For the past two years I have hosted an online chat room for kids with chronic and terminal illness. I love my job and am extremely lucky to have the opportunity to chat daily with some of the most inspiring human beings on the planet. Some of my kids have passed away and some of them have fought their illnesses against the odds. They have healed themselves with the power of their courage, optimism and faith. Their stories are beautiful, a testament to the human spirit and the power of love.
Some of the children in the chat room have rare illnesses that paralyze them, keep them bed-ridden, have no cure. Many of them were born with HIV, Cystic Fibrosis, Cerebral Palsy. Many have Cancer. Recently I have grown close to one girl in particular. She has been in and out of the hospital for several years and has the rare form of chromosome-defective Leukemia. Her sister died from the same disease ten years ago and her mother has lived in and out of hospitals with both daughters all the while. She flies from Los Angeles (where her family lives) to St. Jude hospital and back, weekly. I have never met this mother. I have only heard her story through her daughter, who is sick and who I chat with. Today she got some bad news and her mother was a basketcase. The girl told me that she wanted her mother to feel better so she fixed her a bed in her hospital room and warned the nurses to stay away so she could sleep. The image in my head overwhelmed me. Little girl in hospital bed, taking care of her mother. I started to cry.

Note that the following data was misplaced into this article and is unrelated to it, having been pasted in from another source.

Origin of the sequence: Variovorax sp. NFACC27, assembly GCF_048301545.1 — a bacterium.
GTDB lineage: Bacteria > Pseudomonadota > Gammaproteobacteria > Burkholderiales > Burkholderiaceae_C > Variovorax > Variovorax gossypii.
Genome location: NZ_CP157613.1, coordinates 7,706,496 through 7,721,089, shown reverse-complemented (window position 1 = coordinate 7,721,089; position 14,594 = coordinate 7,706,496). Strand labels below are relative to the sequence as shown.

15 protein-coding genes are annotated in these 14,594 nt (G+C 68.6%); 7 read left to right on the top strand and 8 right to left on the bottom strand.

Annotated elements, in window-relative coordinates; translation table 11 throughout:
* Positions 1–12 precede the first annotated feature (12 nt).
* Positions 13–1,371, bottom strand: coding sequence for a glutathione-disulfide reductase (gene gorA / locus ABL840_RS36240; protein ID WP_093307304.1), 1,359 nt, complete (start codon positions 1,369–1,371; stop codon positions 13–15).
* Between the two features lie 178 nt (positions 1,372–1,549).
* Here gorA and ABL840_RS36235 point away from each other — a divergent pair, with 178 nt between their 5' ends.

When I asked her how she was feeling, she said that she was okay with whatever happened to her. She was as fearless as all of the children I have met, embracing death and the idea of mortality with the kind of wisdom adults are not capable of. "The only thing that worries me is my mother. I keep fighting for her."
As a parent I can't imagine what it would feel like to lose a child. I cannot imagine how it would feel to lose a child and then hear bad news about your second. What struck me most about our conversation was the love this girl had for her mother. She did not take it for granted like most teenagers. "My mom is the coolest mom in the world. I am so lucky," she said. And she is lucky. So many of the children I have met are not. Loving parents are hard to come by these days. It's amazing how many sick children do not have the love and support they need. It breaks my heart. It makes me fucking scream.
I don't know where I'm going with this post. Maybe to remind myself and all who read here that with all the technology and advancements in medicine, health is still something to be grateful for.
Hug your babies tight.